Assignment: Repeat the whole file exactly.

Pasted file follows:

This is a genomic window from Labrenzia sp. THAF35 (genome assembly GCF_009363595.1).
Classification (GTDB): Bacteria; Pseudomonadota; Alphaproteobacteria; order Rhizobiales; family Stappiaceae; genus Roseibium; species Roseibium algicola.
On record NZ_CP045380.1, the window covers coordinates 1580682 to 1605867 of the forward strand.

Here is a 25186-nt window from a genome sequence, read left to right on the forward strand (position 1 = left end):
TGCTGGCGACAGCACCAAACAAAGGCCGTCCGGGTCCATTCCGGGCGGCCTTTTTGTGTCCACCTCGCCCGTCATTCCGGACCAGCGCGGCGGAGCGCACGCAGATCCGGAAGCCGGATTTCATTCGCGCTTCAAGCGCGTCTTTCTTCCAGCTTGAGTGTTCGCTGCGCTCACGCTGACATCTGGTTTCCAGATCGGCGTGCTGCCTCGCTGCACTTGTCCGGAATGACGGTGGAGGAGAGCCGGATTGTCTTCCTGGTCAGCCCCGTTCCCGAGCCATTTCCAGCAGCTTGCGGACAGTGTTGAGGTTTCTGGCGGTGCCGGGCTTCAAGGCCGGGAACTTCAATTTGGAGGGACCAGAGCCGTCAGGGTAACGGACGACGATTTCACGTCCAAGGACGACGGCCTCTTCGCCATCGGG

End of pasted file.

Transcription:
This is a genomic window from Labrenzia sp. THAF35 (genome assembly GCF_009363595.1).
Classification (GTDB): Bacteria; Pseudomonadota; Alphaproteobacteria; order Rhizobiales; family Stappiaceae; genus Roseibium; species Roseibium algicola.
On record NZ_CP045380.1, the window covers coordinates 1580682 to 1605867 of the forward strand.

Here is a 25186-nt window from a genome sequence, read left to right on the forward strand (position 1 = left end):
TGCTGGCGACAGCACCAAACAAAGGCCGTCCGGGTCCATTCCGGGCGGCCTTTTTGTGTCCACCTCGCCCGTCATTCCGGACCAGCGCGGCGGAGCGCACGCAGATCCGGAAGCCGGATTTCATTCGCGCTTCAAGCGCGTCTTTCTTCCAGCTTGAGTGTTCGCTGCGCTCACGCTGACATCTGGTTTCCAGATCGGCGTGCTGCCTCGCTGCACTTGTCCGGAATGACGGTGGAGGAGAGCCGGATTGTCTTCCTGGTCAGCCCCGTTCCCGAGCCATTTCCAGCAGCTTGCGGACAGTGTTGAGGTTTCTGGCGGTGCCGGGCTTCAAGGCCGGGAACTTCAATTTGGAGGGACCAGAGCCGTCAGGGTAACGGACGACGATTTCACGTCCAAGGACGACGGCCTCTTCGCCATCGGG